Briar Hill Infant School
Mrs Tester and Mrs Padro are our English Leads.
At Briar Hill we value the importance of speaking and listening and provide many opportunities for children to think, discuss, plan, learn and reflect in an imaginative and collaborative way.
We use Letters and Sounds for our daily phonics teaching and learning. We will share this approach with you in a range of ways throughout the year to help you support your child when reading/writing at home. Please refer to the notes in your child's reading diary for further information about the importance of our phonetic reading approach.
Alongside our daily phonic lessons we also teach pre-cursive and cursive handwriting through the 'Letterjoin' scheme with excellent outcomes for children.
We promote a topic and text based approach to learning encouraging children to learn and remember more through meaningful, engaging and memorable texts.
We know that when we enable our children to become confident speakers, listeners, readers and writers they feel successful and are ready for the next stage of their learning.
The importance of book talk.
When we hear children read in school alongside their phonic skills we also support their comprehension skills. Below you will find some ideas to help you when reading with your child. They are not intended to be used all at once or every time you read with your child, but to help you discuss the book and help your child. Please click HERE to see the video guide in our Learning in Action on the Federation tab.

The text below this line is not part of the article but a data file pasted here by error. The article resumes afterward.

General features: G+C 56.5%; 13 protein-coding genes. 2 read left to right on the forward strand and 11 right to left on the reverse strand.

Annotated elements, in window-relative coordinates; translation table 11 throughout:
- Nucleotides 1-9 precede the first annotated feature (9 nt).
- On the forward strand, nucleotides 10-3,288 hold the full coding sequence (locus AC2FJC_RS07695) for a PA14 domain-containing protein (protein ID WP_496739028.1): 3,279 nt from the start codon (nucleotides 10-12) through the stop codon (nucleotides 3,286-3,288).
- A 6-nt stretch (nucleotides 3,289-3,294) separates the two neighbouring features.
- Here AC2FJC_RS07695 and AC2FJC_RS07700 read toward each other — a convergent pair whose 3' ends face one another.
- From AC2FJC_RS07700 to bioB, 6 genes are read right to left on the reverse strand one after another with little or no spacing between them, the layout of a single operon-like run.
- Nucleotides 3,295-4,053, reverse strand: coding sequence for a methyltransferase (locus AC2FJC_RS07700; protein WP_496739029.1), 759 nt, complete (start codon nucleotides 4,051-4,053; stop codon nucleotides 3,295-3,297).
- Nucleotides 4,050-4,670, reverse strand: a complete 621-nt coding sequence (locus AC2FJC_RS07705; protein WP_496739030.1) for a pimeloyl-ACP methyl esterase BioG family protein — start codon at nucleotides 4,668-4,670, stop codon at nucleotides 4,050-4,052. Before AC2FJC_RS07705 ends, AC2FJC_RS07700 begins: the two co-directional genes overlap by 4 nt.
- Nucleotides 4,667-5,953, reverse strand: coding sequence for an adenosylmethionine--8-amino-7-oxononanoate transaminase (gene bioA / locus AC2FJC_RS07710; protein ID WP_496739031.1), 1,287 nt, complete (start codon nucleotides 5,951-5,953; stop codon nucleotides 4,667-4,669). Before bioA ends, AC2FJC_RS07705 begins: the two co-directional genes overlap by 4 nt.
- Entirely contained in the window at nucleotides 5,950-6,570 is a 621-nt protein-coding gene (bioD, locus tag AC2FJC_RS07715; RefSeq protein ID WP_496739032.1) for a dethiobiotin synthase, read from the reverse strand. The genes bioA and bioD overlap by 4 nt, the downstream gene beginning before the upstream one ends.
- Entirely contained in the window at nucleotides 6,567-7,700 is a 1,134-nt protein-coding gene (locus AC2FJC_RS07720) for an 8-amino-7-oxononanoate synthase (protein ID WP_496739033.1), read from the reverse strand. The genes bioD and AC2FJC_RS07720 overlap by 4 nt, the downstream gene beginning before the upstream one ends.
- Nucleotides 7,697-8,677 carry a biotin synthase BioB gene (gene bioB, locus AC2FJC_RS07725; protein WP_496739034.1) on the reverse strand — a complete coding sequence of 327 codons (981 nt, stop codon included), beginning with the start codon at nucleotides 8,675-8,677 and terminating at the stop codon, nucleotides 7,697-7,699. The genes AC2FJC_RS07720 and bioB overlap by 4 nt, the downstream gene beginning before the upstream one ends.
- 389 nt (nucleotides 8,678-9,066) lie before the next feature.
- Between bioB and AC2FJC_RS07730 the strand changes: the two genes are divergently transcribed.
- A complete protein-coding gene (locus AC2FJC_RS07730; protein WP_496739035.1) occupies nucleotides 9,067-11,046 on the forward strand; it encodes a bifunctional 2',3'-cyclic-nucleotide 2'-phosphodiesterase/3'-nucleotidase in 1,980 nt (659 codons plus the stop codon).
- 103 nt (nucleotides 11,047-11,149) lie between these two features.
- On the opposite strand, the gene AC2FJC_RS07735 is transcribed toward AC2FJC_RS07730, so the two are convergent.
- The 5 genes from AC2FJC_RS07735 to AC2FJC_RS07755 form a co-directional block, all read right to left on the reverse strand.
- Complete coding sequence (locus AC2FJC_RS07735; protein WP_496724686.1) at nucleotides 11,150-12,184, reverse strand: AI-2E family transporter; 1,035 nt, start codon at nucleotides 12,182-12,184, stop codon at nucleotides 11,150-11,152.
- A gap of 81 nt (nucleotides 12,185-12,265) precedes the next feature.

Decoding and Word Reading
Decoding is the skill of recognising the letters (graphemes) and knowing what sound (phoneme) they say when sounded out. To learn to read and understand the phonetic code children must learn to recognise each phoneme. Phonemes can be made with one letter making one sound such 'b' or in b-e-d or or two letters making one sound such a 'ai' in p-ai-n or r-ai-n (these are called digraphs) or three letters making one sound such as 'igh' in n-igh-t or h-igh (these are called trigraphs).
Please encourage your child to read and decode using their phonic skills. Securing their understanding of the phonic code will enable them to access a broad range of texts as they are gradually developing their reading knowledge and skills.
Developing a LOVE of reading and comprehension
Discussion before you begin to read with your child (you reading or them reading to you)
- Is the text fiction or non-fiction? How do you know that?
- Who is the author of the text?
- What could you do to find out what this book is about? (look at the blurb)
- Can you look at the pictures and predict what you think will happen in this book?
- What makes you think that?
- What characters do you think might be in our story?
- Do you think there will be a problem in this story? Why or why not?
- Does the topic/story make any links to you or your family? How?
Further comprehension discussion
- What do you think will happen next?
- What can you tell me about the story so far?
- Does the story remind you of any other stories you’ve read?
- Can you predict how the story will end? If you made a different ending what would happen?
- How do you think is this character is feeling?
- Why do you think the character did _______?
- What would you have done if you were the character?
- How would you have felt if you were the character? (use different characters)
- As I read____________, it made me picture________ in my head. What pictures do you see in your head?
- Can you put what you’ve just read in your own words?
- Was this a good book? Why or why not?
- If there was a problem, did it get solved?
- Have you read any similar stories? How does it compare to .... story?
- Have you read any other books by the same author?
- What do you think was the most interesting part in the story? Why?
- Is there a character in the story like you? Like someone you know? Like a character in a different book you have read? How are they alike?
Examples of English at Briar Hill Infant School